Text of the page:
Armenian Church is one of the historically significant architectural monument in Dhaka city. The church was built in 1781 by Armenian Orthodox communities. Every year thousands of tourists travel this historical place to know the existence of a significant Armenian community in the region between the 17th and 18th centuries.
Following the domination of their homeland by Persian powers of the time, Armenians were sent by their new rulers to the Bengal region for both political and economic reasons. Although the Armenian presence in South Asia is now insignificant, their presence in Dhaka dates back to the 17th century. Armenians came to Dhaka for business. In Dhaka, Armenian merchants traded in jute and leather, and profitability in these businesses convinced some to move permanently to Bangladesh. The area where they lived became known as Armanitola.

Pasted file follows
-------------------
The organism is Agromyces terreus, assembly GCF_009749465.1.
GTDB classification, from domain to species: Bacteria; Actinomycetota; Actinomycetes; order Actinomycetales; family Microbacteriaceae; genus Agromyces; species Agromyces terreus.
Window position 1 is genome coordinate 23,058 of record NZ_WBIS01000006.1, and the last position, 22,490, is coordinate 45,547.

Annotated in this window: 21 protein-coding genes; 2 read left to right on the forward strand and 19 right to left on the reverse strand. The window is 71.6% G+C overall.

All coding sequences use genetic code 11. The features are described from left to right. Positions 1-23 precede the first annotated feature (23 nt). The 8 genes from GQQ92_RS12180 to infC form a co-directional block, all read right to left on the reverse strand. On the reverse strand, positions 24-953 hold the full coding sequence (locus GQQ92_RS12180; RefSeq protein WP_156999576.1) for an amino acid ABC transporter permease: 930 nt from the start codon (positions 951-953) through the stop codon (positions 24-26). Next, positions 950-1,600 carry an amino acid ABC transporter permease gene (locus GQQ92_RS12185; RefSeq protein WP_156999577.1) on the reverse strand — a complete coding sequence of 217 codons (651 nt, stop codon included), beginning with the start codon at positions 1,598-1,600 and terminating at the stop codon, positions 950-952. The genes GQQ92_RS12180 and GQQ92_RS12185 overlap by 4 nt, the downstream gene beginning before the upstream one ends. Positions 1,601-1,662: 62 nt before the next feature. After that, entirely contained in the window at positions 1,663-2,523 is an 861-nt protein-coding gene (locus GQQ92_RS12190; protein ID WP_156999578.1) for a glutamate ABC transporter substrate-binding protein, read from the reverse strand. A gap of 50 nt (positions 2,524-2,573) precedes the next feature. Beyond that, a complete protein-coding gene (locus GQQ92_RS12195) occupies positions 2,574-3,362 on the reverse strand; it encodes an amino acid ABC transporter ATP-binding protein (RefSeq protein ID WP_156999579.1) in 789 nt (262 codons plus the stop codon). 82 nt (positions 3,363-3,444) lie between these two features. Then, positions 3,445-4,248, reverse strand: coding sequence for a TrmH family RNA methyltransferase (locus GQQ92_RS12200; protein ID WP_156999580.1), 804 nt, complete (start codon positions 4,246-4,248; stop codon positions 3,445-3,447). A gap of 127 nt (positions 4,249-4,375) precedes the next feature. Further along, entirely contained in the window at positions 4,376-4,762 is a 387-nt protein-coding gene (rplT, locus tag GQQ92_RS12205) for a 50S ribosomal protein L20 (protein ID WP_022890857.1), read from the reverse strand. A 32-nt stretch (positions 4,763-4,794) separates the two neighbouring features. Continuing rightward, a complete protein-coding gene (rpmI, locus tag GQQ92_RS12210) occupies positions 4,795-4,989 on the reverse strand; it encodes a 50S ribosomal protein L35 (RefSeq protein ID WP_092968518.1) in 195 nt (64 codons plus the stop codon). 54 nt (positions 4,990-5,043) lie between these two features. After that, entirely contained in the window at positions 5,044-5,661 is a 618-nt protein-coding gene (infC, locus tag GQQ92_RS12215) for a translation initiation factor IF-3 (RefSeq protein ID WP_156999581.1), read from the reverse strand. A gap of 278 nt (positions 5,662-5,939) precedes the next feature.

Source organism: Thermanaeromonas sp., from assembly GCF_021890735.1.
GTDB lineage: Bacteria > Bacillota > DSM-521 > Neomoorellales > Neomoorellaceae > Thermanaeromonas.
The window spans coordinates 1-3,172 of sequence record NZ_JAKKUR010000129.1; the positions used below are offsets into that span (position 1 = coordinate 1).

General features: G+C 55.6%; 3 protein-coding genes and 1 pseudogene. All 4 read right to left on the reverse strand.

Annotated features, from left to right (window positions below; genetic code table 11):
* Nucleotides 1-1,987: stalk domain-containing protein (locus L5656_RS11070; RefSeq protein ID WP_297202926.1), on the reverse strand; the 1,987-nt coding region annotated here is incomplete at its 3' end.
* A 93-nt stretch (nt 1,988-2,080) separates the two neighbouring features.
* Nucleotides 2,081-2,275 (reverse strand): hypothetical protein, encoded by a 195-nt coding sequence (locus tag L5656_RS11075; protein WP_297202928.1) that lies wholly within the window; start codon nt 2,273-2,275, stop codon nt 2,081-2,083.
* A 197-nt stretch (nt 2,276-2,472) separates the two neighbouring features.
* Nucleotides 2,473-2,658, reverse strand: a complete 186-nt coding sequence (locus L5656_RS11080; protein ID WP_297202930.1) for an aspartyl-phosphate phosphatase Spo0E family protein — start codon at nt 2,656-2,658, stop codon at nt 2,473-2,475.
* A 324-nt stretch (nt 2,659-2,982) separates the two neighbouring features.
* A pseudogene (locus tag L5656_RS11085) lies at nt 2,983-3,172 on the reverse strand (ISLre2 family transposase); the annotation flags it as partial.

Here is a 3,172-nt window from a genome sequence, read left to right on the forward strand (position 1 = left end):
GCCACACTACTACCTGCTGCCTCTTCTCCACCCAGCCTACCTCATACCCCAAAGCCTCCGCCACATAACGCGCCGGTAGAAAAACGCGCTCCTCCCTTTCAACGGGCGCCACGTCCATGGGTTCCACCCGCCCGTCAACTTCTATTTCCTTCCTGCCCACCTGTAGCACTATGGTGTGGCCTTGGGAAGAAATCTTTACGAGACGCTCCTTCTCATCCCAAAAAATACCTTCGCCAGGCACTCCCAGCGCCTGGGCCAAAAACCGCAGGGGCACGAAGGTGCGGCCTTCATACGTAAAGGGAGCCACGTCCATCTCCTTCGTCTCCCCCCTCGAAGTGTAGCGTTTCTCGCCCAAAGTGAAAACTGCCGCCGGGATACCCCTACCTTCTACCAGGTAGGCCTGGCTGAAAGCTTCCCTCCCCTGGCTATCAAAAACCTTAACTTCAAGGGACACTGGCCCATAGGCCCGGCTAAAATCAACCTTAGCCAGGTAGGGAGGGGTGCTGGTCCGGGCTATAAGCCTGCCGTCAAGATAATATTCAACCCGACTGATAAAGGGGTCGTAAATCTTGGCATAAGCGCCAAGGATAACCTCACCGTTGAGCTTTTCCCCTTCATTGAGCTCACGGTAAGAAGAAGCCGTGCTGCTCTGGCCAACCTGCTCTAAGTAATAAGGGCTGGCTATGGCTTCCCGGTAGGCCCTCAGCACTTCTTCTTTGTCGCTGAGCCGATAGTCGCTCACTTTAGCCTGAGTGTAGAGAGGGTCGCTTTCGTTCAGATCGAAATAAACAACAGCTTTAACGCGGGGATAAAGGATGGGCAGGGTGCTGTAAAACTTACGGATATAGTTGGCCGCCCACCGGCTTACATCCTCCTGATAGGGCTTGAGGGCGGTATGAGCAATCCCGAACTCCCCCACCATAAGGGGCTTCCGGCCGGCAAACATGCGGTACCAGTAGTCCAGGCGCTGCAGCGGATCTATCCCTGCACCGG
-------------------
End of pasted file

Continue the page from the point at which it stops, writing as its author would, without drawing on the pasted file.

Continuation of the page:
In 1781 the now-famous Armenian Church was built on Armenian Street in Armanitola, then a thriving business district. The site was an Armenian graveyard before the church was built, and the tombstones that have survived serve as a chronicle of Armenian life in the area. Agaminus Catachik, an Armenian, gave away the land to build the church. Michel Cerkess, Okotavata Setoor Sevorg, Aga Amnius, and Merkers Poges helped build the church.
In the fifty years following the church's construction, a clock tower was erected on its western side. Allegedly, the clock could be heard four miles away, and people synchronize their watches with the sound of the tower's bell. The clock stopped in 1880, and an earthquake destroyed the tower in 1897. The Armenians played a prominent part in the jute trade in Dhaka and are reputed to be the pioneers of that trade in the second half of the 19th century. Today, the last Armenian that takes care of the church is Mikel Housep Martirossian (Michael Joseph Martin). He was also one of the Armenians who were in the jute trade.
Anyone can visit by road with taxi/three-wheeler/bus from anywhere in Armanitola, Dhaka.